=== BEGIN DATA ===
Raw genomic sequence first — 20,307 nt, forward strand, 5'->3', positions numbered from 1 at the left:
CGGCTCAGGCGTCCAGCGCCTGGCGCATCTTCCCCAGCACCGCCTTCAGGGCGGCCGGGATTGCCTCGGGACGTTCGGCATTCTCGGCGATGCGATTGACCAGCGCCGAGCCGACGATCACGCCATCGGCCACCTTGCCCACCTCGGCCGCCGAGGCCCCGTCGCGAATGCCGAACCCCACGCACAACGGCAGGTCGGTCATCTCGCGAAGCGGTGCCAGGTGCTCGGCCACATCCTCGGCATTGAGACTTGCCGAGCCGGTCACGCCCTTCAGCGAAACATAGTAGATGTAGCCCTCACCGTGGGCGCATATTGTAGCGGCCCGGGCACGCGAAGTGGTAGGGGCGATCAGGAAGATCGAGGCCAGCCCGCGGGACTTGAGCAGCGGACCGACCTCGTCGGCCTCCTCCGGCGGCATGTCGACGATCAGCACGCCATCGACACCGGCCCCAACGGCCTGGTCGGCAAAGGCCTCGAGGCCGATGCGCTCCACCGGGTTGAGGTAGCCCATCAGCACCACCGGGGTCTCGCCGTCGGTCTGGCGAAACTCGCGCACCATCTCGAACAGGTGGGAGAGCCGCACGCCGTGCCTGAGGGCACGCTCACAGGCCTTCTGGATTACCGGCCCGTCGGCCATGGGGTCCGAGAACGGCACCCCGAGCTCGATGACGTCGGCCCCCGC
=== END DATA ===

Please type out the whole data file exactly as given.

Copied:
Raw genomic sequence first — 20,307 nt, forward strand, 5'->3', positions numbered from 1 at the left:
CGGCTCAGGCGTCCAGCGCCTGGCGCATCTTCCCCAGCACCGCCTTCAGGGCGGCCGGGATTGCCTCGGGACGTTCGGCATTCTCGGCGATGCGATTGACCAGCGCCGAGCCGACGATCACGCCATCGGCCACCTTGCCCACCTCGGCCGCCGAGGCCCCGTCGCGAATGCCGAACCCCACGCACAACGGCAGGTCGGTCATCTCGCGAAGCGGTGCCAGGTGCTCGGCCACATCCTCGGCATTGAGACTTGCCGAGCCGGTCACGCCCTTCAGCGAAACATAGTAGATGTAGCCCTCACCGTGGGCGCATATTGTAGCGGCCCGGGCACGCGAAGTGGTAGGGGCGATCAGGAAGATCGAGGCCAGCCCGCGGGACTTGAGCAGCGGACCGACCTCGTCGGCCTCCTCCGGCGGCATGTCGACGATCAGCACGCCATCGACACCGGCCCCAACGGCCTGGTCGGCAAAGGCCTCGAGGCCGATGCGCTCCACCGGGTTGAGGTAGCCCATCAGCACCACCGGGGTCTCGCCGTCGGTCTGGCGAAACTCGCGCACCATCTCGAACAGGTGGGAGAGCCGCACGCCGTGCCTGAGGGCACGCTCACAGGCCTTCTGGATTACCGGCCCGTCGGCCATGGGGTCCGAGAACGGCACCCCGAGCTCGATGACGTCGGCCCCCGC